Countdown continues to world’s first ever Global Recycling Day as worldwide events are announced
With just one month to go until the first-ever Global Recycling Day, cities across the globe are joining together to encourage people to think of recycling in a new way. The initiative from the Bureau for International Recycling (BIR) will call on the world to think “resource” not “waste” when it comes to recycling.
On the 18th March 2018, official Global Recycling Day events will take place in London, Washington DC, Sao Paolo, Paris, Johannesburg, Delhi and Dubai (with other private events expected to take place in homes and communities across the globe).
These events will encourage individuals to pledge to make at least one change to their recycling habits, as well as asking them to sign BIR’s petition calling for the day to be recognised by the United Nations. This will help the message spread and highlight the importance of a global approach to recycling to world leaders.
Joining in on social media channels, using #GlobalRecyclingDay, is being encouraged, with people invited to share videos and images of recycling actions and celebrations. The aim is to showcase how central recycling is to our day to day life – whether it’s working with local recycling businesses or making personal recycling commitments.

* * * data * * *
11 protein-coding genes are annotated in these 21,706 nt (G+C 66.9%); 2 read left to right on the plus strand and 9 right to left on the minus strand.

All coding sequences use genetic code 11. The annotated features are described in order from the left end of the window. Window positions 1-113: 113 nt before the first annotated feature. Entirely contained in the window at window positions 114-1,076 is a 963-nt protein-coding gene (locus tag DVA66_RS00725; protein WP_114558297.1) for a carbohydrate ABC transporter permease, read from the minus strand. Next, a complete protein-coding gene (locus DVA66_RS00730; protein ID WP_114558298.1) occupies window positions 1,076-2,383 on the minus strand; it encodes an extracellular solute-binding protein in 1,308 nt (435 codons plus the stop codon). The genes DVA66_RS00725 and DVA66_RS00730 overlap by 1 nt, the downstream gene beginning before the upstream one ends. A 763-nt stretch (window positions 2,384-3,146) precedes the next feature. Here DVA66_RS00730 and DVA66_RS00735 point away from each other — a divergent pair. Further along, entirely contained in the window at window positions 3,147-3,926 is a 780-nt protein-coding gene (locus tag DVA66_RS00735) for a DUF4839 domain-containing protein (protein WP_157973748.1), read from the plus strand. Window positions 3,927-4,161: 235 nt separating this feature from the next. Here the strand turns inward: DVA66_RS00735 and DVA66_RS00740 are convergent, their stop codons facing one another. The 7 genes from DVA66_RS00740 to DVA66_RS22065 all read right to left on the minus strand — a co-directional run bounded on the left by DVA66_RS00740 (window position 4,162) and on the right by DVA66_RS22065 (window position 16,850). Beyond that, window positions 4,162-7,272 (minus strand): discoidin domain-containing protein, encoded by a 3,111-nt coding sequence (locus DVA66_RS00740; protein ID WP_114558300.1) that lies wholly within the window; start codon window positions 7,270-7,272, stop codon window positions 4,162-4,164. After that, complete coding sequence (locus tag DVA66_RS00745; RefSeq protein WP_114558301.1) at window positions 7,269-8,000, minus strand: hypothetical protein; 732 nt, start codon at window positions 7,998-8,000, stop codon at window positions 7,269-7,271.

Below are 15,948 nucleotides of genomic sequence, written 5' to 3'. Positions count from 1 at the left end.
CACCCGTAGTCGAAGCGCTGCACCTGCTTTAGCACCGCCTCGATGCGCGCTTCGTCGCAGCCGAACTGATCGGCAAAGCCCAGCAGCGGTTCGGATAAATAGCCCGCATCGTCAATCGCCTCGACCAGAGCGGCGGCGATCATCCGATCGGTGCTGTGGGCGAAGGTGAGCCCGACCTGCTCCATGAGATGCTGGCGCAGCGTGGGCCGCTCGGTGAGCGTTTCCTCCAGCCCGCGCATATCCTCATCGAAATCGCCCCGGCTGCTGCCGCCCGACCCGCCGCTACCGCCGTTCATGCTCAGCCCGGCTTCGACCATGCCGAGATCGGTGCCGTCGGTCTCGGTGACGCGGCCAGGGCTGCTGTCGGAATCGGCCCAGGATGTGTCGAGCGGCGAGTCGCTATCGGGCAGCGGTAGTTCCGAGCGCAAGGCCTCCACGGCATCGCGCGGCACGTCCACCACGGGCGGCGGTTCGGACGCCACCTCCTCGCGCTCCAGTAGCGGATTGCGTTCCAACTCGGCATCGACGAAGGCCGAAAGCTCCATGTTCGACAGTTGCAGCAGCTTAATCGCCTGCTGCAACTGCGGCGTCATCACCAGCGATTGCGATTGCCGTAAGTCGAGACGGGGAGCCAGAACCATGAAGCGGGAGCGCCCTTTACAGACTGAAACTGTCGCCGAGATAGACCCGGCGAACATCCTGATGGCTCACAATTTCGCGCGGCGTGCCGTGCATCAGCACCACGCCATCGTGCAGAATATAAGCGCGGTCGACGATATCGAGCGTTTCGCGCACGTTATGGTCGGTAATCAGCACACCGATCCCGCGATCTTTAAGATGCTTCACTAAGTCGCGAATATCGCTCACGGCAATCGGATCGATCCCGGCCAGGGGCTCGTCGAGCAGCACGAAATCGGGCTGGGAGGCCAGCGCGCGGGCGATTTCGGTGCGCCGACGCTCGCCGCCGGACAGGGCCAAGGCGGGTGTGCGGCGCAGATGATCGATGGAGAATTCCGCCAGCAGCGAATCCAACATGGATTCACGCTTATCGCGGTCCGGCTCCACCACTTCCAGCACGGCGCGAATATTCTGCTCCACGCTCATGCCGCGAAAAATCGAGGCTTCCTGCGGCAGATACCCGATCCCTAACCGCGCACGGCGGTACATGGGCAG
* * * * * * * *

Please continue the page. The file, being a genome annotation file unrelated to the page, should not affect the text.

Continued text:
BIR President Ranjit Baxi, said: “The world’s first Global Recycling Day is a vitally important new date in our global calendar. To truly harness the power of recycling we must adopt a global approach to its collection, processing and use, and this Day recognises the global nature of the industry and the issue. It is time we put the planet first and all commit to spend 10 more minutes a day ensuring that materials are disposed of properly. It is a joint responsibility, not one of the few and I look forward to seeing individuals, communities, businesses and leaders joining us and celebrating the Day on 18th March.
“Global Recycling Day is also a wakeup call to all of us, wherever we live. We must unite with those involved in the industry – from workers on waste mountains to the world’s largest businesses – to help them to make the best use of what we dispose of, to make recycling easier, inherent even in the design of products, and to stop expecting countries to simply accept Recyclables which are difficult and costly to process.”